August 1, 2019
By Jordan Bloom
Trust is easily broken and repaired only with difficulty in a place like West Virginia, whose south-west corner is most closely associated with the notoriously grudge-prone Hatfield clan. (The Hatfield–McCoy feud, a bloody land dispute between two rural families, raged from 1863 to 1891.) The incoming Bishop Mark Brennan (pictured) of West Virginia – or of the diocese of Wheeling-Charleston, which is coterminous with the state – will have his work cut out repairing the damage done by his predecessor.
Bishop Michael Bransfield, it is alleged, used his position as shepherd of one of the most economically distressed parts of the country to live not like a successor to the Apostles but as an orange liqueur-swilling sybarite – doling out patronage money to his episcopal allies when he wasn’t making sexual advances towards seminarians. Bransfield, who protests his innocence, was once head of the board of trustees of the Papal Foundation, Theodore McCarrick’s slush fund.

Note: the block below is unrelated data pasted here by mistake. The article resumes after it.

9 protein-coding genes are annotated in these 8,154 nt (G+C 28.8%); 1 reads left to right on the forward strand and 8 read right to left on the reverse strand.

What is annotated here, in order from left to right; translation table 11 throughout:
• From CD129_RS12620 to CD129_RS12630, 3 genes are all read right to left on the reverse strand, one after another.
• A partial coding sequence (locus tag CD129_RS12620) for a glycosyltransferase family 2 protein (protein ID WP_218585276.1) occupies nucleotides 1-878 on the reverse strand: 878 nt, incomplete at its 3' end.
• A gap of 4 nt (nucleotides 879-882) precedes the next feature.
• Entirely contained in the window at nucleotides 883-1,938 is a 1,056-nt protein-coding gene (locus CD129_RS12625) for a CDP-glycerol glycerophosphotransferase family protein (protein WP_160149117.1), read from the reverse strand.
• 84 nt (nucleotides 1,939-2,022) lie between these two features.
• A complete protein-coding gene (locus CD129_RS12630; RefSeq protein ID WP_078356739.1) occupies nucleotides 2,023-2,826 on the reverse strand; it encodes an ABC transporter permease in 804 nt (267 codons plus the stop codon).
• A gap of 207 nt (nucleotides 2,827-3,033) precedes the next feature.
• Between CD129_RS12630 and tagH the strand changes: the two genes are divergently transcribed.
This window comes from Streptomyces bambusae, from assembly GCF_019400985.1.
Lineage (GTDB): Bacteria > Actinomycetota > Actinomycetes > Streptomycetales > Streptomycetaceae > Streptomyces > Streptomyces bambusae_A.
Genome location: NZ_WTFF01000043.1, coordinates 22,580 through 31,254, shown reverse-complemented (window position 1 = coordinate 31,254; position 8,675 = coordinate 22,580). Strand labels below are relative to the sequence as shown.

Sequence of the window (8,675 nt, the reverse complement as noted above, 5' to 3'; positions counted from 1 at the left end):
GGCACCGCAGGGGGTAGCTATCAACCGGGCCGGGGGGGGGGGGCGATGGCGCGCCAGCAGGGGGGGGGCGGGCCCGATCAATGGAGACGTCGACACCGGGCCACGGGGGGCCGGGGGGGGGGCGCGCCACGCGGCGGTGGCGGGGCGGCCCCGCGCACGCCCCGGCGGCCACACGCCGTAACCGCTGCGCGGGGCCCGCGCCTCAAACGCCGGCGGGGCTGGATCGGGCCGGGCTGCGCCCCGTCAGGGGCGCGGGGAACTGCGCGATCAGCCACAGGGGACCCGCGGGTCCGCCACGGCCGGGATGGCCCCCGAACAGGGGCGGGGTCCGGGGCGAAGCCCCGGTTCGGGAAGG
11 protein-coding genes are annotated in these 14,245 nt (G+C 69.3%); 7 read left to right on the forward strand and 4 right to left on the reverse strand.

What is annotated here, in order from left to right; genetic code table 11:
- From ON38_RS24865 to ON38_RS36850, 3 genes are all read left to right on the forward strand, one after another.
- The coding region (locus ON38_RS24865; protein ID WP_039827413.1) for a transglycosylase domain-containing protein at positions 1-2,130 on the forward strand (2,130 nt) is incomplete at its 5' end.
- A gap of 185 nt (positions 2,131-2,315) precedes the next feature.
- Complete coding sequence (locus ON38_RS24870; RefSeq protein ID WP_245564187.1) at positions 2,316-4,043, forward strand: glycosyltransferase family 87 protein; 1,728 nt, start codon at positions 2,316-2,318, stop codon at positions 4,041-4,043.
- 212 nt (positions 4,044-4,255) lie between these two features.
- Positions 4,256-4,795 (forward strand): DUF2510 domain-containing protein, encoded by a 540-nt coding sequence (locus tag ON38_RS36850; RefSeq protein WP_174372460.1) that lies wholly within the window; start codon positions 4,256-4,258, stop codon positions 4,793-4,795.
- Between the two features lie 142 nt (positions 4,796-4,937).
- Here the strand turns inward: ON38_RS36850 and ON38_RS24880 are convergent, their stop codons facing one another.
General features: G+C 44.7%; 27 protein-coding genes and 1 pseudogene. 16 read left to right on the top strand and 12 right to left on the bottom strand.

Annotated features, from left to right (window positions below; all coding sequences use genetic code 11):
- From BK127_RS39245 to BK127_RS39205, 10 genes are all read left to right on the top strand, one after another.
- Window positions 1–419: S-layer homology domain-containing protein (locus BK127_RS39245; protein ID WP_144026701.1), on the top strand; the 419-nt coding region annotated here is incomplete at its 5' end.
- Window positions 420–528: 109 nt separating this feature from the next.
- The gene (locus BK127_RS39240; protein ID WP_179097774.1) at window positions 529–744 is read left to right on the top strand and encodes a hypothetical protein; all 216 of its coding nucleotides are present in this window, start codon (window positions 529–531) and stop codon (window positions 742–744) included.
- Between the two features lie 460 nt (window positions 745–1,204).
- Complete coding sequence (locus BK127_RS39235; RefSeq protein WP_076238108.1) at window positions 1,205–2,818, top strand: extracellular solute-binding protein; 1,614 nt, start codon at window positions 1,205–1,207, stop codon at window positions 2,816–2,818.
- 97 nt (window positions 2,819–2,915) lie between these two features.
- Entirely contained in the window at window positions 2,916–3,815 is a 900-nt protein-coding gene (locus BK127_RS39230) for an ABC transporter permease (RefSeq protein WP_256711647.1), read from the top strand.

One detail that has emerged during the scandal is the diocese’s possession of land in Texas from a bequest decades ago, which has become a significant source of revenue from oil leases. The $15 million figure cited as its annual revenue could do a lot of good in a place like West Virginia.
The revelations of Bransfield’s extraordinary spending habit – $4.6 million to renovate his house, more than $2 million on travel – are all the more incredible for having happened in a place where a dollar goes much further than in New York or Washington.
Bransfield was reportedly fond of pointing at diocesan property and saying, “I own this.” Well, not any more.
Note: This is an Abuse Tracker excerpt. Click the title to view the full text of the original article. If the original article is no longer available, see our News Archive.